IGOR FRANCETIĆ, M.D.; LOUIS LASAGNA, M.D.; MICHAEL WEINTRAUB, M.D.; FRED E. KARCH, M.D.
We evaluated the New York State generic substitution law. This law mandates substitution of a less expensive product if the physician signs the prescription for an eligible brand name drug on the line marked "substitution permissible." We purchased drugs by brand name and generically before the law went into effect. Later, we purchased the same drugs in the same stores using the formats "brand-dispense-as-written," "brand-substitution-permissible," and "generic." Mean savings from generic prescribing or substitution increased from 12.1% ± 20.4% before the law to 26.2% ± 10.5% (brand-substitution-permissible) and 27.2% ± 14.2% (generic). Prices for the same drug written the same way varied enormously among pharmacies. Brand-dispense-aswritten, brand-substitution-permissible, and generic prices in the same store varied substantially and unpredictably. Savings were not passed on to consumers in 29% of postlaw comparisons. Assuring maximal savings requires extensive comparison shopping.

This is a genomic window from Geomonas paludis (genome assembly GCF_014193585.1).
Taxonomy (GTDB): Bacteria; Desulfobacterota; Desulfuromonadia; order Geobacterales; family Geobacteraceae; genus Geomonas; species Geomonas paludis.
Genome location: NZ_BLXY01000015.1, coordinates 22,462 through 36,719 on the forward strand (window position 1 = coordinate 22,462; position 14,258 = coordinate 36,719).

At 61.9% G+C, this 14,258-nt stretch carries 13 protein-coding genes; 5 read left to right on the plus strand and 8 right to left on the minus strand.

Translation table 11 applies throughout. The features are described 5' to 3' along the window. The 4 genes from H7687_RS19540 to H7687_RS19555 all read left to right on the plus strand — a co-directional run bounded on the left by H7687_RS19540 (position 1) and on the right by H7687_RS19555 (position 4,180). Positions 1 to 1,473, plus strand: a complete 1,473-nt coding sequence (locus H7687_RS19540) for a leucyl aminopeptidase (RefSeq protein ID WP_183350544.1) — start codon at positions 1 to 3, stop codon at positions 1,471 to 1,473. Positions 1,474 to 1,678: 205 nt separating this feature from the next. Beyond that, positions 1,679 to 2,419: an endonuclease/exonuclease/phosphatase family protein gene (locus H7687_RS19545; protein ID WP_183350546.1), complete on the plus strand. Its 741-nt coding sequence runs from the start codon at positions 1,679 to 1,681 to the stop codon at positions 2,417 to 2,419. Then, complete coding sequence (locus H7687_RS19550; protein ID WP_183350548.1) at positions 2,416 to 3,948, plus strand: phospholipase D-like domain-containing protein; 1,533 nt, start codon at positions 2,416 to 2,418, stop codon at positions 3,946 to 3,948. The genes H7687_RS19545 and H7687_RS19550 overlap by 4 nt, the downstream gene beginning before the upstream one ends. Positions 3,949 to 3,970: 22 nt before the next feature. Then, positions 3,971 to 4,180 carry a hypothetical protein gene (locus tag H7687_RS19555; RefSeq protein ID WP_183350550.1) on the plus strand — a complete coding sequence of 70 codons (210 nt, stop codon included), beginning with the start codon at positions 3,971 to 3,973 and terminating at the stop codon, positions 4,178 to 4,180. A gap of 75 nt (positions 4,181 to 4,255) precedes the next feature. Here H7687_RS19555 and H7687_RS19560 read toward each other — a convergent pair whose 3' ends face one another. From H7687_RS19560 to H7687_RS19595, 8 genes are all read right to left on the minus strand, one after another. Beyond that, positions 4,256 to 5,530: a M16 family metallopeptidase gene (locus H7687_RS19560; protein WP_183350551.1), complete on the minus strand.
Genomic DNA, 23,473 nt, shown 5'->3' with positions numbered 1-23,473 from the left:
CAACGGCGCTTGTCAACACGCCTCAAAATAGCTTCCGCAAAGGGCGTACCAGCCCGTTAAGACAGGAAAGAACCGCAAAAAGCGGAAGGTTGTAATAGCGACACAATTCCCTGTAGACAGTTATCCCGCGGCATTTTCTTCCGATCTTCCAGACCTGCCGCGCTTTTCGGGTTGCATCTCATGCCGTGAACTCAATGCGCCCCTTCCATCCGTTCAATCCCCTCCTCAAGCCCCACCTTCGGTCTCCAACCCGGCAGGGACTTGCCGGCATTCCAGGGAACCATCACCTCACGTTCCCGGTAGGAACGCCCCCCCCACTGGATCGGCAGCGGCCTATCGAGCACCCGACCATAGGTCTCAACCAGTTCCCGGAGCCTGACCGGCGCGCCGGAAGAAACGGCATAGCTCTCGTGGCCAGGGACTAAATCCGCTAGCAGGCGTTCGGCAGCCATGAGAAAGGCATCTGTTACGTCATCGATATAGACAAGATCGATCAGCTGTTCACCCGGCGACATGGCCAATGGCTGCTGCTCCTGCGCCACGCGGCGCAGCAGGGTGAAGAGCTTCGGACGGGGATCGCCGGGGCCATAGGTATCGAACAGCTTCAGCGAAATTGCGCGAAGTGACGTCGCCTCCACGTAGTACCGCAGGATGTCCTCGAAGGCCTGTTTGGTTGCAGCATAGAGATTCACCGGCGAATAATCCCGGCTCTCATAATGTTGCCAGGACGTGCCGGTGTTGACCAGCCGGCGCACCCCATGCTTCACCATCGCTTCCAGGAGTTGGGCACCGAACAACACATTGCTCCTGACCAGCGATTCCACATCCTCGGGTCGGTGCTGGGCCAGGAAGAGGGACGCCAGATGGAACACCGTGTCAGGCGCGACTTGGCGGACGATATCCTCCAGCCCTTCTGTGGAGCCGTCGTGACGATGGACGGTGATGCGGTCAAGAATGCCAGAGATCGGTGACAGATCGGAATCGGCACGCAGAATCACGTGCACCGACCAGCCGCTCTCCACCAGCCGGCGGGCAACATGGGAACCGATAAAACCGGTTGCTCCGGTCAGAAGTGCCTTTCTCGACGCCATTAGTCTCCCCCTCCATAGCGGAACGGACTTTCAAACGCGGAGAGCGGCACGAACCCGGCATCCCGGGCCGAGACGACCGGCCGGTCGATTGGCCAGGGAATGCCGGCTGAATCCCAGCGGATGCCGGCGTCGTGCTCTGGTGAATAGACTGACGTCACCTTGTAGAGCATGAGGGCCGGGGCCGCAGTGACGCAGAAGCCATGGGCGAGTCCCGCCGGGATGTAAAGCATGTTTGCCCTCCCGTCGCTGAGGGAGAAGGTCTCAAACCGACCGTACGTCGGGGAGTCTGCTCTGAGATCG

FRANCETIĆ I, LASAGNA L, WEINTRAUB M, et al. Prescription Prices Under the New York Generic Substitution Law. Ann Intern Med. 1980;92:419–423. doi: 10.7326/0003-4819-92-3-419
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Published: Ann Intern Med. 1980;92(3):419-423.
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Print ISSN: 0003-4819 | Online ISSN: 1539-3704
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